How does your data map back to personas, market research, or other audience insights? Does it reinforce or challenge your findings in your audience assessments?
What does your audience ask for in your data? Does your content satisfy those questions with a proper answer? If not, should you revise or add more content?
10. Use The Best Analytics Tool: Your Brain
For all the talk about analytics and measurement in the digital world, there is no greater tool than your brain.
Your brain contains the key link to interpreting data into actionable insights and is the connective element between your business intelligence, goals, execution, and data.
Is your brain up for the challenge to constantly seek new insights to inform and optimize your content marketing strategy?
How many brains do you need to really address the scale of your data set in a meaningful way?
Are the brains doing the analysis equipped with the proper experience and insight into the areas they are tasked with measuring?
How creative are your marketing minds? How analytical are your marketing minds?
How well do your marketing minds balance between the creative and analytical sides of their brain?
Are you really thinking about the data and applying insights?
Are you constantly asking “why” about your data, KPIs, and metrics?
What story is your data telling you?
11. Use Avinash Kaushik’s 10/90 Rule
Avinash Kaushik, an analytics evangelist for Google, is considered one of the world’s leading authorities for proper analytics strategy and management.
Just as your brain is the most important tool of all, Kaushik recommends spending 10 percent of your analytics budget on tools and 90 percent on the brains you will need to make sense of it.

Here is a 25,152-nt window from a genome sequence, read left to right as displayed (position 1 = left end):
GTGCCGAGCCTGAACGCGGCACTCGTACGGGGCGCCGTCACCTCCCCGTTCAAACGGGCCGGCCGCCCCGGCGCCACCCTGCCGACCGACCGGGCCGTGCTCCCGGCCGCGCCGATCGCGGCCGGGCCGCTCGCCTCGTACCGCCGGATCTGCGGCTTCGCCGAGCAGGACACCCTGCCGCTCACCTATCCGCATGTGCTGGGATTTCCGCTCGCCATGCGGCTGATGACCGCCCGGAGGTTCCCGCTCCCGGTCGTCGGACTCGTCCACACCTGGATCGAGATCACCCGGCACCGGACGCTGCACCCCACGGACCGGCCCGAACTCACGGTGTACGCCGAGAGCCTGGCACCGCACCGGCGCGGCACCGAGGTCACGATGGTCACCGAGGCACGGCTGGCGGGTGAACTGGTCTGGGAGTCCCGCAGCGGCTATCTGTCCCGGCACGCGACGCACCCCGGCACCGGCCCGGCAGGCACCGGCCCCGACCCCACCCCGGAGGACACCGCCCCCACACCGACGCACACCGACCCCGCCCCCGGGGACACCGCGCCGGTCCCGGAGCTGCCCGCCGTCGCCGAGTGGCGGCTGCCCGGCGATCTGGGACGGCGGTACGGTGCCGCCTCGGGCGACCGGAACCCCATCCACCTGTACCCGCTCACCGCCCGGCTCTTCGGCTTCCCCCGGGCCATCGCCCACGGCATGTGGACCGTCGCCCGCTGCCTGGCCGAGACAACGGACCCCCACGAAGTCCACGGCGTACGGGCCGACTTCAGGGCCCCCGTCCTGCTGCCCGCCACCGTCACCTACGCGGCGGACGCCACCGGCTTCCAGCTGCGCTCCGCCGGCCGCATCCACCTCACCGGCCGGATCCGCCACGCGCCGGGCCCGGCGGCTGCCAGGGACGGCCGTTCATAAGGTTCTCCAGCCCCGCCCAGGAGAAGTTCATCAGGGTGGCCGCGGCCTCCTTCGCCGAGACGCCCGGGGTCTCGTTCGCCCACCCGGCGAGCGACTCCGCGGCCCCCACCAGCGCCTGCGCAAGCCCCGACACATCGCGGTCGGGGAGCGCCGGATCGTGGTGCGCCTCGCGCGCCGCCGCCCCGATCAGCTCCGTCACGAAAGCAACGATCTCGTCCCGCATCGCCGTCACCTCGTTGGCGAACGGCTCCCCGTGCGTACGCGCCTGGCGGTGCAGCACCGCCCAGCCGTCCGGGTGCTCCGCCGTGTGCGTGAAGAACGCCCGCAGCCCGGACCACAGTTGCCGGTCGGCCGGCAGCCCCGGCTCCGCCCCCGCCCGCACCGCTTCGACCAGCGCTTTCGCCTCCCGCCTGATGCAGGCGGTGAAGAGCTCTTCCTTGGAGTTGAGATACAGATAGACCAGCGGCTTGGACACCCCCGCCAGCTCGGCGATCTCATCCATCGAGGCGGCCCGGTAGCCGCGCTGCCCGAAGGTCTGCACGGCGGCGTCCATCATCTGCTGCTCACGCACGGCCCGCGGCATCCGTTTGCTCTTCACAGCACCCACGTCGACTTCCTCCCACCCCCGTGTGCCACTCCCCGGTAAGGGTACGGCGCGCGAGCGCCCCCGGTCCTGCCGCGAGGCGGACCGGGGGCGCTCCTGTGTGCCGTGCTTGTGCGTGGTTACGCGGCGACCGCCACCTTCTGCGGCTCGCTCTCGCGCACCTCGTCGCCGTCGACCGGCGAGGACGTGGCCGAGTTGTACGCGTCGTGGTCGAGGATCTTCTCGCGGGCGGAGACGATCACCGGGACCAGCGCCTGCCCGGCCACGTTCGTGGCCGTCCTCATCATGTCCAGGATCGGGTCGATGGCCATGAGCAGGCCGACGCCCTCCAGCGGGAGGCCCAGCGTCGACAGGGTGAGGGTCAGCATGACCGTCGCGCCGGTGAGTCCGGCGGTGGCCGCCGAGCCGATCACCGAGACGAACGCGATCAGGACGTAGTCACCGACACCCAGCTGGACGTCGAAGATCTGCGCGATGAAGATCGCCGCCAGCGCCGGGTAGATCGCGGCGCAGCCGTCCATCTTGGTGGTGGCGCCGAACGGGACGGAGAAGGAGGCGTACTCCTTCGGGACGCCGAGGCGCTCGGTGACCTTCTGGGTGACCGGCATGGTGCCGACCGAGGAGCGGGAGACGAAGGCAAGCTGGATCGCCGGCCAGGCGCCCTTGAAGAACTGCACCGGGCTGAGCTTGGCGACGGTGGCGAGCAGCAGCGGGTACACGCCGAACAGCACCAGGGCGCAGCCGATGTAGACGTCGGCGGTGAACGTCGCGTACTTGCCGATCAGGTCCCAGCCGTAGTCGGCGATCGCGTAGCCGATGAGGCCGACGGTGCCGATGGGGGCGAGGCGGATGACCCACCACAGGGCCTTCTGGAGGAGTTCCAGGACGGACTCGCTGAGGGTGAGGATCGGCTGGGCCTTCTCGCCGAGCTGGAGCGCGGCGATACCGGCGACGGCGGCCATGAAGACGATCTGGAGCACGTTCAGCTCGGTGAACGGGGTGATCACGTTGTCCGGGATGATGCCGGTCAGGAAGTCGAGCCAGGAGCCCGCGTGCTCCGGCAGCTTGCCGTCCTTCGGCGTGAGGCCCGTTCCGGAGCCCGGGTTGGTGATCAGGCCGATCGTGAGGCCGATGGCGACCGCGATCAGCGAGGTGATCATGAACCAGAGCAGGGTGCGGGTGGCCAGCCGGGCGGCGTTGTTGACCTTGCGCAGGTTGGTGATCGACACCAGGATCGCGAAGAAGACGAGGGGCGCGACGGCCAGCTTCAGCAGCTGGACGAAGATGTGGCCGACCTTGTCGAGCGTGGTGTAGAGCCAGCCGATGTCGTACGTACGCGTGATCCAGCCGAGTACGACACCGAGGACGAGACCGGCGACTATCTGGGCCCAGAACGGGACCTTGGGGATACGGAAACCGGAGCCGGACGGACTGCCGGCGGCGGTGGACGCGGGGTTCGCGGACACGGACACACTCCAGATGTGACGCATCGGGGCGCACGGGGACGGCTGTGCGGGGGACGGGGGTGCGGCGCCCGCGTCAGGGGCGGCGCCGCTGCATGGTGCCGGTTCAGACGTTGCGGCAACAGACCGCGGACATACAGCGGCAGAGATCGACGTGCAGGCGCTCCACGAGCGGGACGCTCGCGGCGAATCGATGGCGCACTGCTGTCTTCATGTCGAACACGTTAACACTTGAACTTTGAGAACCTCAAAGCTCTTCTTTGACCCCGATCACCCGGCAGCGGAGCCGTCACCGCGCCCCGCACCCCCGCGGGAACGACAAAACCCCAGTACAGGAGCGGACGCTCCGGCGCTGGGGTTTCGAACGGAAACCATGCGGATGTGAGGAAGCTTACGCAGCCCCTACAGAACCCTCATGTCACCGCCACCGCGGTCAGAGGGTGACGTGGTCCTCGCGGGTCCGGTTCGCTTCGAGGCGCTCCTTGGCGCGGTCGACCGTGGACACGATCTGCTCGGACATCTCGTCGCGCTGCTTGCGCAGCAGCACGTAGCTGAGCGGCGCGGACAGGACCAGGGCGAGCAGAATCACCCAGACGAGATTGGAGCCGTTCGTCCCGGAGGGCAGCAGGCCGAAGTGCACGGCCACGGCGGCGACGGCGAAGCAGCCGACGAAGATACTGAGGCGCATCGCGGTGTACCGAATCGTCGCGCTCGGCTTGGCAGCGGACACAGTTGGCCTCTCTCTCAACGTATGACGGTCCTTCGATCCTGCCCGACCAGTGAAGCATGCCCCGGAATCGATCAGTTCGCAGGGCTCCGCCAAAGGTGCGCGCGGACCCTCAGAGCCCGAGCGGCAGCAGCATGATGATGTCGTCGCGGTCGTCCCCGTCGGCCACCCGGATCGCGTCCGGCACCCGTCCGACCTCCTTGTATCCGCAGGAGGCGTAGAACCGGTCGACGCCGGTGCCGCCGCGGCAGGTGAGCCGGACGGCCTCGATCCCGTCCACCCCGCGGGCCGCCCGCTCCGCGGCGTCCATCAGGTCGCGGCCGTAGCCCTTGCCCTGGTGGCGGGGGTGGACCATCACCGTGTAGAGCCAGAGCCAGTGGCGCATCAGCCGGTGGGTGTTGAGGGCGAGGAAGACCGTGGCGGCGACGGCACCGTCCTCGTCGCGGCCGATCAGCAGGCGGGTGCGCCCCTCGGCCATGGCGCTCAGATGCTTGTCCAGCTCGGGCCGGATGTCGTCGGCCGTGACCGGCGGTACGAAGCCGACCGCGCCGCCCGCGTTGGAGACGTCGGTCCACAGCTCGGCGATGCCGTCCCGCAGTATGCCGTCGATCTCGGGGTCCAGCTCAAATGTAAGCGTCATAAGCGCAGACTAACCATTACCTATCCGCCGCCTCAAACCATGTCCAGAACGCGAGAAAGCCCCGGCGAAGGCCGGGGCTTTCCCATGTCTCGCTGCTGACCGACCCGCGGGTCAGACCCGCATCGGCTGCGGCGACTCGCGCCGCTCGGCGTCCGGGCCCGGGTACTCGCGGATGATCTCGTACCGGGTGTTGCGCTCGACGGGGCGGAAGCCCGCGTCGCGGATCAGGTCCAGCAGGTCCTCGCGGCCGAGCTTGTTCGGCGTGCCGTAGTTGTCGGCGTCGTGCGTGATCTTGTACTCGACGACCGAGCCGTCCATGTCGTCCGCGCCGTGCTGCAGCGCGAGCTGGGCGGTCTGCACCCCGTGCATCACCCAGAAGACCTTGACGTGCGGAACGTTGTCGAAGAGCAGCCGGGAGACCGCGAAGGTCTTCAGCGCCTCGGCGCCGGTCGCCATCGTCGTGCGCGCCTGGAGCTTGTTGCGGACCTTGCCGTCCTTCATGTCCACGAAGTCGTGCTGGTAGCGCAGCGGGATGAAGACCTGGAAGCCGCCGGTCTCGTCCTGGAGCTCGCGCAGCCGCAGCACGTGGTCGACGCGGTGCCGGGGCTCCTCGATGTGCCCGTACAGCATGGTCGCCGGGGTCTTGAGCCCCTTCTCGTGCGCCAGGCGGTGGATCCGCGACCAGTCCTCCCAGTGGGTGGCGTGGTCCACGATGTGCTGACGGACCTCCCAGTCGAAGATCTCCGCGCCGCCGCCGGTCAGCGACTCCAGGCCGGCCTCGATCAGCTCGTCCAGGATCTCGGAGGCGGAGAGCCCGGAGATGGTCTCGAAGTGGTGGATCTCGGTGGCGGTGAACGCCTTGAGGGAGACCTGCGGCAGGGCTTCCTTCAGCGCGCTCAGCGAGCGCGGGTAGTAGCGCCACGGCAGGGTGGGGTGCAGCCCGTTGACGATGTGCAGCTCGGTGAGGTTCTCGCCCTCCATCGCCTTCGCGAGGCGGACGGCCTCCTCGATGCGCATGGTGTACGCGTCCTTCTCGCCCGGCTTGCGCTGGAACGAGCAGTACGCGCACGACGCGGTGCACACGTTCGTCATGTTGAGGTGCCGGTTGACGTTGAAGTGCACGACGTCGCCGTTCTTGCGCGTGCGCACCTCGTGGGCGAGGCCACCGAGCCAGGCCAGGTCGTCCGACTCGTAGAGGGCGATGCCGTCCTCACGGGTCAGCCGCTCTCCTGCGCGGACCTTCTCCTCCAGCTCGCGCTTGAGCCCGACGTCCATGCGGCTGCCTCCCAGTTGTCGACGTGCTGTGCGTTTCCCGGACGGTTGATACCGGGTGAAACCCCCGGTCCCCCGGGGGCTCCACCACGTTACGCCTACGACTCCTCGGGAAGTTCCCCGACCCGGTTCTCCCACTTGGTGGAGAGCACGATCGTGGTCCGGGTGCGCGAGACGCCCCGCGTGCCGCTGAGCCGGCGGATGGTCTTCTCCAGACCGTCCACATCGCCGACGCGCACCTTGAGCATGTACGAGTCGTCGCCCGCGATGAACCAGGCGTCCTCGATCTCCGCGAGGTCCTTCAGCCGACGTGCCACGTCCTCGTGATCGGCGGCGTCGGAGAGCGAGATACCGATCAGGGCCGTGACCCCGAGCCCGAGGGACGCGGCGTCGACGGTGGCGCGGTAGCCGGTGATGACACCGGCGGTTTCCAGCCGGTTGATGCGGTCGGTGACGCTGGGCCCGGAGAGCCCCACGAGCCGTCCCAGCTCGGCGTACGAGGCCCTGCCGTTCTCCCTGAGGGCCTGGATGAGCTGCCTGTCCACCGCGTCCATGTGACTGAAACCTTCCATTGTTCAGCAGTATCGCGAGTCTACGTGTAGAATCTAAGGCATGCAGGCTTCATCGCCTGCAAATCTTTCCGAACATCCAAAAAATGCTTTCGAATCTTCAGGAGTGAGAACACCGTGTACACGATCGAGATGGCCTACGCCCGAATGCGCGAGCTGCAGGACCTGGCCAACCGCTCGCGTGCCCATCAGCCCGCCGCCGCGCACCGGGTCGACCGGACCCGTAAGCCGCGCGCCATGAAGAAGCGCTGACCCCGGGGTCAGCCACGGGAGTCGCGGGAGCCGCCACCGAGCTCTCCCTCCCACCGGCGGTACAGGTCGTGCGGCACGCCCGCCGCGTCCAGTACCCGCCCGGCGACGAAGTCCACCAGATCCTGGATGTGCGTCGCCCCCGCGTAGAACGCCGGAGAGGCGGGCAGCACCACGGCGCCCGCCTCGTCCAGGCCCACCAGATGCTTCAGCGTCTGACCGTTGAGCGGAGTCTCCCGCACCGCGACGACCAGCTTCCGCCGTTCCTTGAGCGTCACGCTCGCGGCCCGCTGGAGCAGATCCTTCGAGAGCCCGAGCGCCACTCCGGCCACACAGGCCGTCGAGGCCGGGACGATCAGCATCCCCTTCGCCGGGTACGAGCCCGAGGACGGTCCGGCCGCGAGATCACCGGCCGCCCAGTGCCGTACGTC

Even if you believe your expensive and shiny new analytics widget is the best thing ever, you won’t be able to use and interpret it properly without the right amount of brain power to translate it into business intelligence.
Are you over-invested in tools and analytics packages when compared to the number of smart minds needed to tell the deeper story about your content marketing program?
Are you under-invested in putting good brains on the data in order to solve your most challenging content problems and discover new opportunities?
12. Share Your Content Insights with Your Organization
Be sure to spread your findings to other parts of your organization.
In some cases, you might not have the direct knowledge to properly interpret the data, so forwarding it to someone with more specific knowledge can help turn the data into actionable insight.
Consider forwarding relevant data to product managers, sales associates, customer service representatives, hiring organizations within your company, and your IT and creative teams, among many others.
Are the right people getting the data in order to take the appropriate action?
How frequently should you review data with various parts of your organization (not every stakeholder needs all the data and insights, all the time)?
13. Don’t Chase the Wrong Metrics & KPIs
Two of the most forgotten or unspoken metrics in all of analytics are:
The amount of stress put on your organization.
How much time might be lost if you go chasing the wrong metric.
As you prioritize your metrics, make sure you strike a realistic balance between the juice you’re going to get versus how hard you have to squeeze to get it.
This is the difference between focusing on the right areas and going off on a tangent that yields no positive results.
What is the purpose of the KPI or metric?
Is the effort of obtaining and acting upon a specific content metric disproportional to the desired outcome? (In other words, is the juice worth the squeeze?)
14. Avoid Obsessing About a Single Data Point
Content marketing measurement can be complex. It takes a lot of time and patience to build the big picture view for your business, as well as a real-time view.
Because you will be dealing with data points from varying sources, it’s important to approach analytics with the right balance of effort and insight.